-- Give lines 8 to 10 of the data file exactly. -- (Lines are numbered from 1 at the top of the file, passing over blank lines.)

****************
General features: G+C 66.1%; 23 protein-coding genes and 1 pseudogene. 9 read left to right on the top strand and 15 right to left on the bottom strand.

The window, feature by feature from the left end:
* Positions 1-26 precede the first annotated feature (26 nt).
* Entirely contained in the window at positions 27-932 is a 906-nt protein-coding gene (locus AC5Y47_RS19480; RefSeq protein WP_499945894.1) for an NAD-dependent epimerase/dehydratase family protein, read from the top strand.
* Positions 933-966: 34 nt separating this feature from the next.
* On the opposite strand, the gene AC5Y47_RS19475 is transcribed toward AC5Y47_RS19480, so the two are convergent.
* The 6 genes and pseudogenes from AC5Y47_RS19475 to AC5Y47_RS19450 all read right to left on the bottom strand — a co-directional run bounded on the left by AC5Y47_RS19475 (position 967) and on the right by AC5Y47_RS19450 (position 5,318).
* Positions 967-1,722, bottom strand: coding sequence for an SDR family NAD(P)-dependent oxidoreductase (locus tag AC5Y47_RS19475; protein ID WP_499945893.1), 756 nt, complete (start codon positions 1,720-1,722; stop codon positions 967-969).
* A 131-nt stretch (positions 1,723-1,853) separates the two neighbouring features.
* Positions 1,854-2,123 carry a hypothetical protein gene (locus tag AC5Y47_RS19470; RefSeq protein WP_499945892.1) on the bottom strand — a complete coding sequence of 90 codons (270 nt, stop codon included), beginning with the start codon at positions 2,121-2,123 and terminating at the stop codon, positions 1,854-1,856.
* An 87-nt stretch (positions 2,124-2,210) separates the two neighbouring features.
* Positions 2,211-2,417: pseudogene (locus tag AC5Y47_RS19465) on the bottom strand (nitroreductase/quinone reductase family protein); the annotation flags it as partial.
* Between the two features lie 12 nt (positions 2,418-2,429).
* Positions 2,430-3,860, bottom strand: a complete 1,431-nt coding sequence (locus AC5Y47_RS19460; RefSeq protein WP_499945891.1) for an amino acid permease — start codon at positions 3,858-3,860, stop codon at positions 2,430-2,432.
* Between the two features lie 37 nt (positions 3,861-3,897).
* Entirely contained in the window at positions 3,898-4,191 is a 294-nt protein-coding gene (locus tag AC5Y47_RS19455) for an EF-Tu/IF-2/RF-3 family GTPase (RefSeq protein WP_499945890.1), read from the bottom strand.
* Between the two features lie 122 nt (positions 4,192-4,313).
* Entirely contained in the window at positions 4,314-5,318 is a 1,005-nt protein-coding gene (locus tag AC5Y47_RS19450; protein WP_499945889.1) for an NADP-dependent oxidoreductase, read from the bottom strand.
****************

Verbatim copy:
* Positions 967-1,722, bottom strand: coding sequence for an SDR family NAD(P)-dependent oxidoreductase (locus tag AC5Y47_RS19475; protein ID WP_499945893.1), 756 nt, complete (start codon positions 1,720-1,722; stop codon positions 967-969).
* A 131-nt stretch (positions 1,723-1,853) separates the two neighbouring features.
* Positions 1,854-2,123 carry a hypothetical protein gene (locus tag AC5Y47_RS19470; RefSeq protein WP_499945892.1) on the bottom strand — a complete coding sequence of 90 codons (270 nt, stop codon included), beginning with the start codon at positions 2,121-2,123 and terminating at the stop codon, positions 1,854-1,856.